With Anatheism: Returning to God after God, Richard Kearney carries on a tradition of philosophy "after the death of God." Building upon philosophers such as Paul Ricoeur and Maurice Merleau-Ponty, Kearney finds himself squarely within the continental tradition of philosophy of religion. Kearney opens Anatheism with the following sentiment:
"What comes after God? What follows in the wake of our letting go of God? What emerges out of that night of not-knowing, that moment of abandoning and abandonment? Especially for those who--after ridding themselves of "God"--still seek God? That is the question I wish to pursue in this volume. And, so doing, I propose the possibility of a third way beyond the extremes of dogmatic theism and militant atheism: those polar opposites of certainty that have maimed so many minds and souls in our history. This third option, the wager of faith beyond faith, I call anatheism. Ana-theos, God after God. Ana-theism: another word for another way of seeking and sounding the things we consider sacred but can never fully fathom or prove. Another idiom for receiving back what we've given up as if we were encountering it for the first time. Just as Abraham received back Isaac as gift, having given him up as patriarchal project. In short, another way of retuning to a God beyond or beneath the God we thought we possessed."2
In other words, Kearney's anatheistic "wager"3 consists in "The return to God after the disappearance of God"4 because there are said to be too many problems with the traditional God of "the Abrahamic faiths."5 Kearney later writes, "...ana-theism is neither antitheism nor antiatheism but a form of post-theism that allows us to revisit the sacred in the midst of the secular."6 It becomes clear that in the midst of twentieth century evil, for Kearney, there must be some sort of reinventing of the wheel when it comes to God, and anatheism allows for this deconstruction and reconstruction of God.7 Kearney proposes then, a post-religious turn which seeks the best of how the different religions of the world have spoken of God, specifically with regard to "hospitality toward the Stranger."8
Criticizing this way of thinking must be done with gentleness as is commanded in Scripture and must be given a special care given the sensitivity of this issue. As noted above, this whole discussion in some ways revolves around the question of evil and is written through a post-war lens.9 However, it is not difficult to see that this proposed idea is really without basis.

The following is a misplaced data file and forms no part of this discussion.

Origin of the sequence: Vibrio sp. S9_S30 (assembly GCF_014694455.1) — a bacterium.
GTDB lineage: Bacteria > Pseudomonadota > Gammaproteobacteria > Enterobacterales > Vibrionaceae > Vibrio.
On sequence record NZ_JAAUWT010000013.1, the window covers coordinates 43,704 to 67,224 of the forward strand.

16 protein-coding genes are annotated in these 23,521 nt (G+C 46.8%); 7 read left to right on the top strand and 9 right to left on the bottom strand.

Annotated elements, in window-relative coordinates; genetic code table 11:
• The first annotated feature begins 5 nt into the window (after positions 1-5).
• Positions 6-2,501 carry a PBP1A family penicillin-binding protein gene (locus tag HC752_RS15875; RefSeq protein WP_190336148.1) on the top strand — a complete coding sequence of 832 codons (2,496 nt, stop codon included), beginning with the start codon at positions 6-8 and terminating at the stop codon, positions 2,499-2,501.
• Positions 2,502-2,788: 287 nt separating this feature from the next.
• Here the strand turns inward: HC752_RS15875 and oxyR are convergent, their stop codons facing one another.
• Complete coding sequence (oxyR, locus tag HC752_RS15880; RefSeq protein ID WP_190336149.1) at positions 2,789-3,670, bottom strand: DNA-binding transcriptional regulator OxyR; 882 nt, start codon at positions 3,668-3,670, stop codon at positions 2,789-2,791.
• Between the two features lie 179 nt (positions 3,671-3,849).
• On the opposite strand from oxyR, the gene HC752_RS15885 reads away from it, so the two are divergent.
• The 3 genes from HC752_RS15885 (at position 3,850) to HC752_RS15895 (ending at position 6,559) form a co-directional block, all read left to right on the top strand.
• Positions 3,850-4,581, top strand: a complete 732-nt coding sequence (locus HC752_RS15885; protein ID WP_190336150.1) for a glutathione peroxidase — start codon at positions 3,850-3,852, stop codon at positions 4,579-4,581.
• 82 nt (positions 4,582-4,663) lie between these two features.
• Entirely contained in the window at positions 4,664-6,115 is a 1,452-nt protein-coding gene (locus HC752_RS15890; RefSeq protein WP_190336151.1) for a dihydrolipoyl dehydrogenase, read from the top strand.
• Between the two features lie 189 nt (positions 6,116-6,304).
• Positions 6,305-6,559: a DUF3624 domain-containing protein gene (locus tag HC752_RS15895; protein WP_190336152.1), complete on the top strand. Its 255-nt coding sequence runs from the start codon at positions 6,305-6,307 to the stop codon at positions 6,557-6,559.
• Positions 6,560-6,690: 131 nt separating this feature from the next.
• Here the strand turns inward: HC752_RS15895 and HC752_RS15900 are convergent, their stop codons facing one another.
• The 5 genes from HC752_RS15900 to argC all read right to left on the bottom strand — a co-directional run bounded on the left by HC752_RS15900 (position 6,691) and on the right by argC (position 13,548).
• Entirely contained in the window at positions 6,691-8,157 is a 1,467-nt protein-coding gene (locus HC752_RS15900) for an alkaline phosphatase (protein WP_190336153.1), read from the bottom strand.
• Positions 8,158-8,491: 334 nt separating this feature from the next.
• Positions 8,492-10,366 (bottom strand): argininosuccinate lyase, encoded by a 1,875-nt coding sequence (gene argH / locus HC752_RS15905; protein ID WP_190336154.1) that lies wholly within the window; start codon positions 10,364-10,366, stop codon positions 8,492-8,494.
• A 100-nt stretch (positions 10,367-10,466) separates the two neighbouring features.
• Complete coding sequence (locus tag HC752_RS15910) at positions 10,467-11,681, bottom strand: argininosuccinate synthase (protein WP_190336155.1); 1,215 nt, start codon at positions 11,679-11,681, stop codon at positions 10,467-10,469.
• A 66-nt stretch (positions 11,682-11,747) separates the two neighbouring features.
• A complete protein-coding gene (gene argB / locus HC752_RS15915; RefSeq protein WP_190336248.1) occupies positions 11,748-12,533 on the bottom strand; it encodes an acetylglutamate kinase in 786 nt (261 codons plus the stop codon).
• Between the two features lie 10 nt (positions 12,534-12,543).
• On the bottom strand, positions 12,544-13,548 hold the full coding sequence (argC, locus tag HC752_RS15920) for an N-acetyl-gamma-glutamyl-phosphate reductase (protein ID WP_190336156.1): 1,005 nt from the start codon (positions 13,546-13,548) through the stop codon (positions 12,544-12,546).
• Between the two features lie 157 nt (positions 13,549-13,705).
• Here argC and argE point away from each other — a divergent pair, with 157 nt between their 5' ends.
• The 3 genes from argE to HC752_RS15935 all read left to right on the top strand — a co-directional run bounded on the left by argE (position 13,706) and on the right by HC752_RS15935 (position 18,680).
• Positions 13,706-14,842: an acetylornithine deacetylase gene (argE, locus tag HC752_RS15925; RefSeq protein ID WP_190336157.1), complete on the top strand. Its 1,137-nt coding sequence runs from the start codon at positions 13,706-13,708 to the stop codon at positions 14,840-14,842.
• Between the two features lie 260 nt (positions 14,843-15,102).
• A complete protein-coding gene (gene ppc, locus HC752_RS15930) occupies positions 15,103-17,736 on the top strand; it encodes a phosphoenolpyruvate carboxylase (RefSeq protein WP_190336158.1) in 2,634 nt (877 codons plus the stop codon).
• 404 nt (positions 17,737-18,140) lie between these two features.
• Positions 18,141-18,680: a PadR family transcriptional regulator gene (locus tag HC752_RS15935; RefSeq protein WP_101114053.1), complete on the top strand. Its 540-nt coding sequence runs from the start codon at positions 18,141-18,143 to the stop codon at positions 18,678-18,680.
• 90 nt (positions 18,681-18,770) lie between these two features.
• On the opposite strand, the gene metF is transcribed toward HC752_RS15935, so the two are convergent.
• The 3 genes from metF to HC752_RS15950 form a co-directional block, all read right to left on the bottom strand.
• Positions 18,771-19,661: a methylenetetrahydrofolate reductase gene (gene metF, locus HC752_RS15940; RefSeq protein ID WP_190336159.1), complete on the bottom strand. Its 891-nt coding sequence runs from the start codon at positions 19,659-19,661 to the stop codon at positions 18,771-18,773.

Kearney bases his thesis on the problem of evil; however, without the God of the Bible there is no ground for calling anything evil. Kearney's entire proposal involves something of a subjectivity, as it is asking the question of how people might go to God after they have rejected God. This however, has much more to do with verbally referring to something or someone as God than affirming an actual God. And if there is no ultimate God, then there can be no foundation for good or evil. If there is no absolute God, then there is no absolute evil and no absolute good.
The biblical God, however, does in fact give definition to goodness because He is goodness. Psalm 34:8 says, "Oh, taste and see that the LORD is good!" According to Scripture, God does not simply possess goodness, He is good. The Belgic Confession affirms as much when it says in article one, "We all believe in our hearts and confess with our mouths that there is a single and simple spiritual being, whom we call God-- eternal, incomprehensible, invisible, unchangeable, infinite, almighty; completely wise, just, and good, and the overflowing source of all good." Not only is God good, but He is the "overflowing source of all good." Because He is the ultimate good, there is no good apart from Him. Everything that has goodness receives this goodness from Him. And if He is ultimate good, then there is no basis for anything "not good" if He does not exist.
Kearney argues that he is not really saying anything new10--and that much is certainly true. Men have always sought to make the very same turn from the true God to a god of their own imagination. Romans 1:25 testifies to this when it speaks of those who "exchanged the truth about God for a lie and worshipped and served the creature rather than the Creator." To exchange the God of the Bible for a god more palatable and comprehensible to man is the natural inclination of the human heart. But there is hope only in the true God--the God who is truly good, the God who is truly sovereign and the God who truly exists.
Though it is the tendency of every man to seek to devise a god in his own image, the God of the Bible and of the Reformed Confessions presents the only true alternative to this way of thinking. The God of the Bible, according to the Scripture, has dealt with evil at the Cross of Christ, where Jesus took our sin upon himself. When we see the horrors of the past century, we should look to the Cross. It is in the Cross that we truly see a God who hates evil. It is also in the Cross that we truly see the kind of hospitality and love that Kearney is ultimately seeking--Christ Jesus came into the world to die for sinners. He died for those who were truly estranged. It is in this Jesus and this Jesus alone that one may truly find a shelter and a home.
1. Richard Kearney, Anatheism: Returning to God After God (West Sussex: Columbia University Press, 2010).
2. Ibid, 23 (electronic edition).
3. Ibid, 24.
4. Ibid, 25.
5. Ibid, 24.
6. Ibid, 82.
7. Ibid, 83.
8. Ibid, 219.
9. Ibid, 83-84.
10. Ibid, 28.
James Richey is a graduate of Reformed Theological Seminary in Jackson, MS. He currently serves as the director of youth ministry at First Presbyterian Church in Pooler, GA.